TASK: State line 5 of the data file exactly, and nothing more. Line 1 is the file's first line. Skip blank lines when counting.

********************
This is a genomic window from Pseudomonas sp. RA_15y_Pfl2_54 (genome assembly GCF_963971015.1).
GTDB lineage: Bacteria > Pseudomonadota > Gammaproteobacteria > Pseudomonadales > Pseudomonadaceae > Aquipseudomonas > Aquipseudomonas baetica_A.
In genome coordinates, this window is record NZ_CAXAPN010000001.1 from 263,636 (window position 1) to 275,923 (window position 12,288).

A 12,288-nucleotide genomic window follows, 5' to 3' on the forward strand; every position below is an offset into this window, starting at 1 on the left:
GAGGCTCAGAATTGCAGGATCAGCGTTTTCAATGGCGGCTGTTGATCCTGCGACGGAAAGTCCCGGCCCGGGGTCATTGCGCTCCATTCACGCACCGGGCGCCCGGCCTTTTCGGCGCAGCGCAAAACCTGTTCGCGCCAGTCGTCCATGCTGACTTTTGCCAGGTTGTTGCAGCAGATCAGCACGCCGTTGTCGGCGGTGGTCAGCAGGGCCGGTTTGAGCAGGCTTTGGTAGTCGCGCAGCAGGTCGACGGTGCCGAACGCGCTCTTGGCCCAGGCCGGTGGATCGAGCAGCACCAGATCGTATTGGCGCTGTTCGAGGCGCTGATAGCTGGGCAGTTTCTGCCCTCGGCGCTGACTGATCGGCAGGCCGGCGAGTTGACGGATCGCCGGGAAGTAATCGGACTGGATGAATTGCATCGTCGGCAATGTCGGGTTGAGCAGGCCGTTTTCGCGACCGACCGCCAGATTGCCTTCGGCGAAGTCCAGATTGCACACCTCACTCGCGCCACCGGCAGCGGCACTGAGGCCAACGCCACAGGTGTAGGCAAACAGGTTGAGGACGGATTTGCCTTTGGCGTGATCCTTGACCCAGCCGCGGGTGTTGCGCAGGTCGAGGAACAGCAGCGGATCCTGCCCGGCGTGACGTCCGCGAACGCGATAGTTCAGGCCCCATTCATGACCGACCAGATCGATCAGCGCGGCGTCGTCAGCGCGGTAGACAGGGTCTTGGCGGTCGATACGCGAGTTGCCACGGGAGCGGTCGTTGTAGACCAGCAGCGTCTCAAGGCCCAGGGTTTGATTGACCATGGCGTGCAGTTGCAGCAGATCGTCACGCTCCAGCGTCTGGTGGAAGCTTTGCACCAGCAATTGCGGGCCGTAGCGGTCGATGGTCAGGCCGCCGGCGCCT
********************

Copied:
GAGGCTCAGAATTGCAGGATCAGCGTTTTCAATGGCGGCTGTTGATCCTGCGACGGAAAGTCCCGGCCCGGGGTCATTGCGCTCCATTCACGCACCGGGCGCCCGGCCTTTTCGGCGCAGCGCAAAACCTGTTCGCGCCAGTCGTCCATGCTGACTTTTGCCAGGTTGTTGCAGCAGATCAGCACGCCGTTGTCGGCGGTGGTCAGCAGGGCCGGTTTGAGCAGGCTTTGGTAGTCGCGCAGCAGGTCGACGGTGCCGAACGCGCTCTTGGCCCAGGCCGGTGGATCGAGCAGCACCAGATCGTATTGGCGCTGTTCGAGGCGCTGATAGCTGGGCAGTTTCTGCCCTCGGCGCTGACTGATCGGCAGGCCGGCGAGTTGACGGATCGCCGGGAAGTAATCGGACTGGATGAATTGCATCGTCGGCAATGTCGGGTTGAGCAGGCCGTTTTCGCGACCGACCGCCAGATTGCCTTCGGCGAAGTCCAGATTGCACACCTCACTCGCGCCACCGGCAGCGGCACTGAGGCCAACGCCACAGGTGTAGGCAAACAGGTTGAGGACGGATTTGCCTTTGGCGTGATCCTTGACCCAGCCGCGGGTGTTGCGCAGGTCGAGGAACAGCAGCGGATCCTGCCCGGCGTGACGTCCGCGAACGCGATAGTTCAGGCCCCATTCATGACCGACCAGATCGATCAGCGCGGCGTCGTCAGCGCGGTAGACAGGGTCTTGGCGGTCGATACGCGAGTTGCCACGGGAGCGGTCGTTGTAGACCAGCAGCGTCTCAAGGCCCAGGGTTTGATTGACCATGGCGTGCAGTTGCAGCAGATCGTCACGCTCCAGCGTCTGGTGGAAGCTTTGCACCAGCAATTGCGGGCCGTAGCGGTCGATGGTCAGGCCGCCGGCGCCT